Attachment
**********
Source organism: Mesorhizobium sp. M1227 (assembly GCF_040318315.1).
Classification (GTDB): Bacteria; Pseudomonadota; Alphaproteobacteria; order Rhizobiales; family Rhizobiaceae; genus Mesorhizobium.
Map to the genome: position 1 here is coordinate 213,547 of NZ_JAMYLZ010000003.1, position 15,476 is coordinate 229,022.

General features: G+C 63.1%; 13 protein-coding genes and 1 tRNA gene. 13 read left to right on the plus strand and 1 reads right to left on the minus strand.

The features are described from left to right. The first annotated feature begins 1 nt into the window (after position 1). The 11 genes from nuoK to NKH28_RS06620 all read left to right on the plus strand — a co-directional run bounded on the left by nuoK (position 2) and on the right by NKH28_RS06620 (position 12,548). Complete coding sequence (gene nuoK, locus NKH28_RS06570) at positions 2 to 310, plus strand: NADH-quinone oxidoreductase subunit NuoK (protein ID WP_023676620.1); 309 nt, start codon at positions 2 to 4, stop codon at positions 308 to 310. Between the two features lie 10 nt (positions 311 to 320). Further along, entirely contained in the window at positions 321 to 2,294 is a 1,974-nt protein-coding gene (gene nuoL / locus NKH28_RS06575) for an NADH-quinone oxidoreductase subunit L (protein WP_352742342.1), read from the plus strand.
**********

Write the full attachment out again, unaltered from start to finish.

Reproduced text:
Source organism: Mesorhizobium sp. M1227 (assembly GCF_040318315.1).
Classification (GTDB): Bacteria; Pseudomonadota; Alphaproteobacteria; order Rhizobiales; family Rhizobiaceae; genus Mesorhizobium.
Map to the genome: position 1 here is coordinate 213,547 of NZ_JAMYLZ010000003.1, position 15,476 is coordinate 229,022.

General features: G+C 63.1%; 13 protein-coding genes and 1 tRNA gene. 13 read left to right on the plus strand and 1 reads right to left on the minus strand.

The features are described from left to right. The first annotated feature begins 1 nt into the window (after position 1). The 11 genes from nuoK to NKH28_RS06620 all read left to right on the plus strand — a co-directional run bounded on the left by nuoK (position 2) and on the right by NKH28_RS06620 (position 12,548). Complete coding sequence (gene nuoK, locus NKH28_RS06570) at positions 2 to 310, plus strand: NADH-quinone oxidoreductase subunit NuoK (protein ID WP_023676620.1); 309 nt, start codon at positions 2 to 4, stop codon at positions 308 to 310. Between the two features lie 10 nt (positions 311 to 320). Further along, entirely contained in the window at positions 321 to 2,294 is a 1,974-nt protein-coding gene (gene nuoL / locus NKH28_RS06575) for an NADH-quinone oxidoreductase subunit L (protein WP_352742342.1), read from the plus strand.